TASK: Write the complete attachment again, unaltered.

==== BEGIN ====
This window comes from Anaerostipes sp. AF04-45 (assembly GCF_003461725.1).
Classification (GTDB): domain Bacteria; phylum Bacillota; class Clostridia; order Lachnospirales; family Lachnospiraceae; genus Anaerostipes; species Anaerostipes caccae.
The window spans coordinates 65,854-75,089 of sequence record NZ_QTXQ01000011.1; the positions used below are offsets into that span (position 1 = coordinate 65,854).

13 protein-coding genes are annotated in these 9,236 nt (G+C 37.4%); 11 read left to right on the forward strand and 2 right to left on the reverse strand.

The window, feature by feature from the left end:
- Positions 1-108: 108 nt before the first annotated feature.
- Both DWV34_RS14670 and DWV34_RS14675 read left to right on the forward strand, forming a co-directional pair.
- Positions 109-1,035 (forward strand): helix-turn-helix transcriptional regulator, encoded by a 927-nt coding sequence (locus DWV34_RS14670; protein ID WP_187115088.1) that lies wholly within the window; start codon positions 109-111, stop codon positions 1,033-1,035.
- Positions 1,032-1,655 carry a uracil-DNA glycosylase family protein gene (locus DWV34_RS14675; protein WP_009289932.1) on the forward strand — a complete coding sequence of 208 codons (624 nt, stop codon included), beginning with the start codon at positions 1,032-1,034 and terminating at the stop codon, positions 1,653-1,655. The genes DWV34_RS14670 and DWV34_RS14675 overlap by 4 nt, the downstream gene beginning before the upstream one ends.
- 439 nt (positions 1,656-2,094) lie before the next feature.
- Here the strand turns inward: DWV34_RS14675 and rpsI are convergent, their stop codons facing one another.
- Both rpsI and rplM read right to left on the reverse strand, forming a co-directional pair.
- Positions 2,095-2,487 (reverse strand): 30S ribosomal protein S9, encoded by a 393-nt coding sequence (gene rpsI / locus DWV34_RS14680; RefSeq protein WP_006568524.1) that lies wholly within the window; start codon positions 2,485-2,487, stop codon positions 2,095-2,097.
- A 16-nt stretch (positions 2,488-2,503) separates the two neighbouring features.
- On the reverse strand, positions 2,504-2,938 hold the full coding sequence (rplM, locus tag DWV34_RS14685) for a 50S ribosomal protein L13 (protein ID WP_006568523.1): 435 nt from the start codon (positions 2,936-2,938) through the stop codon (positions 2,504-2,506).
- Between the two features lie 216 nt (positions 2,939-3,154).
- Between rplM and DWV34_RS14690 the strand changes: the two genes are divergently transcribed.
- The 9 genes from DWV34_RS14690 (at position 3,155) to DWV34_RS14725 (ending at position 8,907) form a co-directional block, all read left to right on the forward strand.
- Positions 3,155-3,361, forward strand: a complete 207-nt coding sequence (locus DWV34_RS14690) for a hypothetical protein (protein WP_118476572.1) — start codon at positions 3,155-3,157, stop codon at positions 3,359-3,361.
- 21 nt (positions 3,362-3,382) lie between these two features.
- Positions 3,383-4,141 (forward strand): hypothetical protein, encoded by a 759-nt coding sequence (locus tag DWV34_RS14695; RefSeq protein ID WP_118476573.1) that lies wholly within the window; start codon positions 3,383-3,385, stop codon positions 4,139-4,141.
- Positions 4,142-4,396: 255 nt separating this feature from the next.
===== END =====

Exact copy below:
This window comes from Anaerostipes sp. AF04-45 (assembly GCF_003461725.1).
Classification (GTDB): domain Bacteria; phylum Bacillota; class Clostridia; order Lachnospirales; family Lachnospiraceae; genus Anaerostipes; species Anaerostipes caccae.
The window spans coordinates 65,854-75,089 of sequence record NZ_QTXQ01000011.1; the positions used below are offsets into that span (position 1 = coordinate 65,854).

13 protein-coding genes are annotated in these 9,236 nt (G+C 37.4%); 11 read left to right on the forward strand and 2 right to left on the reverse strand.

The window, feature by feature from the left end:
- Positions 1-108: 108 nt before the first annotated feature.
- Both DWV34_RS14670 and DWV34_RS14675 read left to right on the forward strand, forming a co-directional pair.
- Positions 109-1,035 (forward strand): helix-turn-helix transcriptional regulator, encoded by a 927-nt coding sequence (locus DWV34_RS14670; protein ID WP_187115088.1) that lies wholly within the window; start codon positions 109-111, stop codon positions 1,033-1,035.
- Positions 1,032-1,655 carry a uracil-DNA glycosylase family protein gene (locus DWV34_RS14675; protein WP_009289932.1) on the forward strand — a complete coding sequence of 208 codons (624 nt, stop codon included), beginning with the start codon at positions 1,032-1,034 and terminating at the stop codon, positions 1,653-1,655. The genes DWV34_RS14670 and DWV34_RS14675 overlap by 4 nt, the downstream gene beginning before the upstream one ends.
- 439 nt (positions 1,656-2,094) lie before the next feature.
- Here the strand turns inward: DWV34_RS14675 and rpsI are convergent, their stop codons facing one another.
- Both rpsI and rplM read right to left on the reverse strand, forming a co-directional pair.
- Positions 2,095-2,487 (reverse strand): 30S ribosomal protein S9, encoded by a 393-nt coding sequence (gene rpsI / locus DWV34_RS14680; RefSeq protein WP_006568524.1) that lies wholly within the window; start codon positions 2,485-2,487, stop codon positions 2,095-2,097.
- A 16-nt stretch (positions 2,488-2,503) separates the two neighbouring features.
- On the reverse strand, positions 2,504-2,938 hold the full coding sequence (rplM, locus tag DWV34_RS14685) for a 50S ribosomal protein L13 (protein ID WP_006568523.1): 435 nt from the start codon (positions 2,936-2,938) through the stop codon (positions 2,504-2,506).
- Between the two features lie 216 nt (positions 2,939-3,154).
- Between rplM and DWV34_RS14690 the strand changes: the two genes are divergently transcribed.
- The 9 genes from DWV34_RS14690 (at position 3,155) to DWV34_RS14725 (ending at position 8,907) form a co-directional block, all read left to right on the forward strand.
- Positions 3,155-3,361, forward strand: a complete 207-nt coding sequence (locus DWV34_RS14690) for a hypothetical protein (protein WP_118476572.1) — start codon at positions 3,155-3,157, stop codon at positions 3,359-3,361.
- 21 nt (positions 3,362-3,382) lie between these two features.
- Positions 3,383-4,141 (forward strand): hypothetical protein, encoded by a 759-nt coding sequence (locus tag DWV34_RS14695; RefSeq protein ID WP_118476573.1) that lies wholly within the window; start codon positions 3,383-3,385, stop codon positions 4,139-4,141.
- Positions 4,142-4,396: 255 nt separating this feature from the next.